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My Turn: Galvin Middle PDF Print E-mail

Galvin Middle School Library Enters the 21st CenturyMy Turn
by Nancy Stockwell-Alpert

I am the Library Teacher at the William Galvin Middle School in Canton, Massachusetts which was built in the 1980s and still has a 1980s look and feel. In this time of budget cuts, zero percent raises and layoffs it is increasingly difficult to find funding for technology. I am lucky to have computers in the library, albeit old and cranky ones. It is difficult enough to support 21st century learning with computers that take “forever” to logon, frequently break down, and are nursed along with “bubblegum and rubber bands” by our brilliant technology staff. It is even more difficult to justify technology expenses in a climate when teachers are losing their jobs, families are tightening their belts and people are going homeless.

Nancy Stockwell-Alpert with a painting of Galvin Middle in the backgroundAgainst this backdrop, I recently made a proposal to get our toe in the water of the 21st Century. I am fortunate to work in a community that takes education seriously. We have a strong nonprofit organization, the Canton Alliance for Public Education (CAPE), which teachers can petition for funding of innovative projects for education. I first proposed a classroom set of e-readers to be shared across the school. I received feedback from the Director of Curriculum and Instruction that CAPE wanted to support a more innovative use of technology. She encouraged me to revise my request to iPads, which of course could be used as e-readers, but would also support the use of apps and the Internet. I collaborated with the Technology Integration Administrator, the Network Administrator, and the building Technology Specialist to fine tune my proposal. As a result of this collaboration, and a little advocacy by my Principal, my grant was accepted, and I was able to introduce three iPads to my middle school this fall.

The purpose of the grant was to explore new technology and see what innovative uses would support learning in the classroom. So far, I have loaned the iPads to a Social Studies class where they were researching African countries. The copyright dates on nonfiction texts for the project were embarrassingly old, so I looked into geography apps and liked the CIA Factbook for quick look ups of up to the minute, factual information. Students were also able to use the Safari app to access the Internet. This project was featured in Students doing country research using an iPad and conventional books.the local newspaper and I have displayed both the article and related pictures in the entry to the library. The display is creating quite a buzz with the students, who are eager to share their knowledge about what free to almost free apps I should install. A few of them are so ignited about this that they have spent their free periods advising me about apps for math, science, ELA … and NO GAMES!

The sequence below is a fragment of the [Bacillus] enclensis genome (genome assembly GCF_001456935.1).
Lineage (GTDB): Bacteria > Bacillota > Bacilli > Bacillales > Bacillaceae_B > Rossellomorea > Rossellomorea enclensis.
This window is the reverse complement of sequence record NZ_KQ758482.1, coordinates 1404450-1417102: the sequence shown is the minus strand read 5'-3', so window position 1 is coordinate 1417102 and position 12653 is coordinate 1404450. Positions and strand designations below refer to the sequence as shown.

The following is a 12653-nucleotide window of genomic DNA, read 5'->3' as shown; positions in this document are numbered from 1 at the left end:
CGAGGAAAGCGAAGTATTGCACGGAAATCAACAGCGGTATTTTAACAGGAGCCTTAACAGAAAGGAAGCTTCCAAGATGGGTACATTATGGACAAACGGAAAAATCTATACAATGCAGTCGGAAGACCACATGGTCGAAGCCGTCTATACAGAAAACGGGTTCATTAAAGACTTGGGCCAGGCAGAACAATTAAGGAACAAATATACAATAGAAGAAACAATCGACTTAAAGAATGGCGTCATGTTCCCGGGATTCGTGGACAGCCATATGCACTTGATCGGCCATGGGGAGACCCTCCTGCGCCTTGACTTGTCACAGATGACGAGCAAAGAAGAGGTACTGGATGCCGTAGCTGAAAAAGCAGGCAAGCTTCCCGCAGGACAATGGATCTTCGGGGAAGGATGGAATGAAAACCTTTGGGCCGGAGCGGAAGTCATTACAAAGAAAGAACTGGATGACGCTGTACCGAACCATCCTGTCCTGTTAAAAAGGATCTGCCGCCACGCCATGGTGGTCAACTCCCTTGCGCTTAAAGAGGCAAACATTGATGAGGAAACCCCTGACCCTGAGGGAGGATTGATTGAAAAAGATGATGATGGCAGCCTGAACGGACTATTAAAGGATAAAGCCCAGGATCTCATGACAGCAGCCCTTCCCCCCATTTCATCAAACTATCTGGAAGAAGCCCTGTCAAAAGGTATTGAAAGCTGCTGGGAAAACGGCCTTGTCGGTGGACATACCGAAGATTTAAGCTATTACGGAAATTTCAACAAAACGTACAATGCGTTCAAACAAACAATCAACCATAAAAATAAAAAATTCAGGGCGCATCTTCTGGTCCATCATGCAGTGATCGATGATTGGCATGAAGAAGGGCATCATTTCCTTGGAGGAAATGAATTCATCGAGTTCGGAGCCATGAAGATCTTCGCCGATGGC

As always, collaboration is the key to success in a school. One of the hardest things for any Library Teacher is breaking into a new school and getting the teachers on board with the program. When I started at Galvin I knew I was stepping into some pretty big shoes of a very well-liked long-term librarian and needed to make changes slowly. I worked hard on my relationships with faculty, staff and administration, and looked for opportunities to support them and provide them with information supporting their curriculum, so that when I approached them to co-teach using the Gale databases, to booktalk Massachusetts Children’s Book Award nominees or to judge MSLA bookmark entries we already had a well established relationship. I was fortunate to land in a school with a strong reading program where all 6th graders have a daily reading class. My strongest alliance is with the English Language Arts Department, whose meetings I make an effort to attend regularly. I also make it a practice to attend Nancy Stockwell-Alpert reads Neil Gaiman's "The Graveyard Book"Department Head Meetings, team meetings, social functions, fundraisers, and performances, all in the effort to foster strong relationships within the school and within the community.

While I am far from my goal of running a Learning Commons at the heart of the school with the go-to technology that brings all the classes in, I am lucky to have the support of a community that is helping me move in the right direction with funding for innovative and creative solutions to our technology needs.

Read the article that appeared in the Canton Citizen in December. Reprinted with permission.

Last Updated ( Saturday, 07 January 2012 )

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